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International Year of Youth

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UN Trip Summary
June 9 , 2011

Mariam Yaqub, CIE Graduate Student

United Nations DPI-NGO Briefing: “Our Year, Our Voice: From IYY to IYV+10 – Young People Building Partnerships and Promoting Dialogue

Chair: Maria-Luisa Chavez, Chief, NGO Relations, Department of Public Information (DPI)

Panelists:

  • Flavia Pansieri, Executive Coordinator of the United Nations Volunteer programme
  • Leonore de Roquefeuil, Consultant for the UN Programme on Youth
  • Daniel Coviello, Lehigh University student majoring in environmental engineering, member of Engineers without Borders, and active with LU’s Community Service Office, including a recent SERVE trip to Antigua
  • Sara Cott, Georgetown University student working with the Friendship Ambassadors Foundation

After an introduction to the topic of youth and volunteerism by Ms. Chavez, who commended the work of youth delegates representing NGOs at the UN, a program pioneered by Lehigh University’s UN partnership office, Ms. Pansieri opened the briefing.  She explained that, due to their age and lack of official titles or credentials, youth are often denied a voice, and offered volunteering as an arena where young people can reclaim their collective and individual voices.  She also highlighted examples of situations in which youth volunteerism has made an important impact on the volunteers as well as their societies, such as in Liberia, where volunteering restored the feelings of optimism and belonging to a community that were destroyed by conflict.  Ms Pansieri also invited the audience to consider the change brought about by young people demanding participation and accountability from their leaders as part of the “Arab Spring.”

As the briefing continued with Ms. De Roquefeuil, Mr. Coviello, and Ms. Cott, the three panelists from the “younger generation,” an overarching theme emerged.  Each speaker discussed the importance of the Internet, especially social media, to youth activism.  Ms. Pansieri mentioned the use of Facebook and Twitter for the Arab Spring revolutions, while Sara Cott discussed her use of social media while organizing the annual Youth Assembly at the UN.  She emphasized that online organizing is unique because of the possibility of “going viral.”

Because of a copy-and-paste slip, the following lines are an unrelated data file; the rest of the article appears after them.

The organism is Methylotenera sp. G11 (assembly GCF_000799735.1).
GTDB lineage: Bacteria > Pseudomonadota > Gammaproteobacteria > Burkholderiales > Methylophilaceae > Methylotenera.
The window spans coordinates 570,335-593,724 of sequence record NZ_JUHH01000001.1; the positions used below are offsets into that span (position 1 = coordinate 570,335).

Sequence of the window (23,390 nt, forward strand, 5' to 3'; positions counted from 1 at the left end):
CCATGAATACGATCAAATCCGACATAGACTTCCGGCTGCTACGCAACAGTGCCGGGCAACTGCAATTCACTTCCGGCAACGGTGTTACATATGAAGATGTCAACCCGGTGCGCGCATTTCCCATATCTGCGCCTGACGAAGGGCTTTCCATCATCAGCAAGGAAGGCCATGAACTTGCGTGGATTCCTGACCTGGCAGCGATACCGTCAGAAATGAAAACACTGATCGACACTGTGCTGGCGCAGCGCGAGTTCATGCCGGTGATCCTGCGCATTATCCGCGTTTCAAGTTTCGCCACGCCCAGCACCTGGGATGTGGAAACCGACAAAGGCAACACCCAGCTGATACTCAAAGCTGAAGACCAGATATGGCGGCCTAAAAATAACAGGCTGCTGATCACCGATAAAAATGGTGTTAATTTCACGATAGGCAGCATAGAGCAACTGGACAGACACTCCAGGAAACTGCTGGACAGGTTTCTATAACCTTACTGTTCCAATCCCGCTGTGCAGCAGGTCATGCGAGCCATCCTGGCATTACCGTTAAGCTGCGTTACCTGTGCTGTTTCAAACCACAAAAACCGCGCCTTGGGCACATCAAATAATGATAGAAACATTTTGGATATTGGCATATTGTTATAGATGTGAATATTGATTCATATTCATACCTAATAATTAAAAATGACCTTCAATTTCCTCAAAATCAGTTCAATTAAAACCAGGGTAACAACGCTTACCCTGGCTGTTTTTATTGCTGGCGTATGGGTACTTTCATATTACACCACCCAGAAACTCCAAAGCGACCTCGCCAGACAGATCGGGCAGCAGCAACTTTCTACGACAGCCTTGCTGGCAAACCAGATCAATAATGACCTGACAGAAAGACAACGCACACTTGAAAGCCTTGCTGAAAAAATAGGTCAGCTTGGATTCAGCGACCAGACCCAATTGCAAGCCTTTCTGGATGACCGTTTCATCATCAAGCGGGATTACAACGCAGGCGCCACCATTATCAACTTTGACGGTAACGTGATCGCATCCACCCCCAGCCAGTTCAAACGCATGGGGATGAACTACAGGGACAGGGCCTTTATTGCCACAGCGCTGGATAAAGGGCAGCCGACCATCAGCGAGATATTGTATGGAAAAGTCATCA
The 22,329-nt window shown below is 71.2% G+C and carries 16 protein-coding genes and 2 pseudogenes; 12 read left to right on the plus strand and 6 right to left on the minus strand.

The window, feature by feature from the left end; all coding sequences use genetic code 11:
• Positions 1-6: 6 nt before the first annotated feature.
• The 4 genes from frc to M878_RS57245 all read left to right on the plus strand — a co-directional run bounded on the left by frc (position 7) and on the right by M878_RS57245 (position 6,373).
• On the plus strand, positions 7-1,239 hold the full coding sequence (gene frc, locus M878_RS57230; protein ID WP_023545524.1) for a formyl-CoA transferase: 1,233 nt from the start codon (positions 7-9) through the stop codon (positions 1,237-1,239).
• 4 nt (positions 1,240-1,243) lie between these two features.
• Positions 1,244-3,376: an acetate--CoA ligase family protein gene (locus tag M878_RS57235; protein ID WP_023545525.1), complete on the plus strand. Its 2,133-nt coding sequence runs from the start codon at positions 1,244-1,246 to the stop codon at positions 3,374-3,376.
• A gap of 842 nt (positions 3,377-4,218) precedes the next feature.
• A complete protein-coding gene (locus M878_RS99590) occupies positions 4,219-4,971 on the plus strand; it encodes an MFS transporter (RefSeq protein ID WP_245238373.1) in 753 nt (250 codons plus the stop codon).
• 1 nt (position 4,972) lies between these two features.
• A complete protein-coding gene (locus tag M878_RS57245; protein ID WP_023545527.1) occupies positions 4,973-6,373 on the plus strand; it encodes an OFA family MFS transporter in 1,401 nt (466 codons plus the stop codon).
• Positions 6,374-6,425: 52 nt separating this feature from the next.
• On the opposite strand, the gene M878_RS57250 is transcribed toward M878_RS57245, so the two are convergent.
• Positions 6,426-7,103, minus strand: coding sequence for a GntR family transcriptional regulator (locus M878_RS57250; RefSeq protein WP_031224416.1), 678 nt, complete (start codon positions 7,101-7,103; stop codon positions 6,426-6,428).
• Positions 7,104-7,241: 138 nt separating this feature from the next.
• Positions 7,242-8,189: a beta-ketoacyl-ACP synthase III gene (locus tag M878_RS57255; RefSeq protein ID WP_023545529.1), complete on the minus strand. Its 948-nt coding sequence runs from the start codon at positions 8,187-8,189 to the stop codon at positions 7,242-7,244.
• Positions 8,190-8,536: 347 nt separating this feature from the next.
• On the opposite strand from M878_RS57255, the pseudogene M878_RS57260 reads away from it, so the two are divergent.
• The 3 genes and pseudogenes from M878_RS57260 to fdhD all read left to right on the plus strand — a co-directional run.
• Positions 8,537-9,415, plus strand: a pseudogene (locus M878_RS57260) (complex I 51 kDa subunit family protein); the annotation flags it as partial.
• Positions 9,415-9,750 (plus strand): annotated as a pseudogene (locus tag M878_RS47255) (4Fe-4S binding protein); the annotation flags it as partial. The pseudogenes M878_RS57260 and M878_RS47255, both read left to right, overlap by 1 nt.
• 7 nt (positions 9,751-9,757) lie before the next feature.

Mr. Coviello, the Lehigh student, also stuck to this theme when he stressed the importance of Skype and email for his work with Engineers Without Borders.  According to Mr. Coviello, one of the most important facets of social engagement is strong communication, in order to ensure that volunteers understand the lives of the people with whom they are working, and are doing their best to serve their needs.  Although Mr. Coviello is especially passionate about environmental issues, and is using his engineering knowledge to pursue this cause, he underscored the importance of the human side of his volunteer efforts, whether with community members in Honduras where he is working to provide clean water, or with his colleagues and mentors in Lehigh’s Community Service Office.  He explained that in order to put the leadership skills he learned as part of the Boy Scouts, and further developed at Lehigh, into practice, he needs the help of other people.  Mr. Coviello declared, “I’m young, but I’m excited. I’m excited for the future” and invited the audience to accompany him, and other young people, as they strive for a better future.

 

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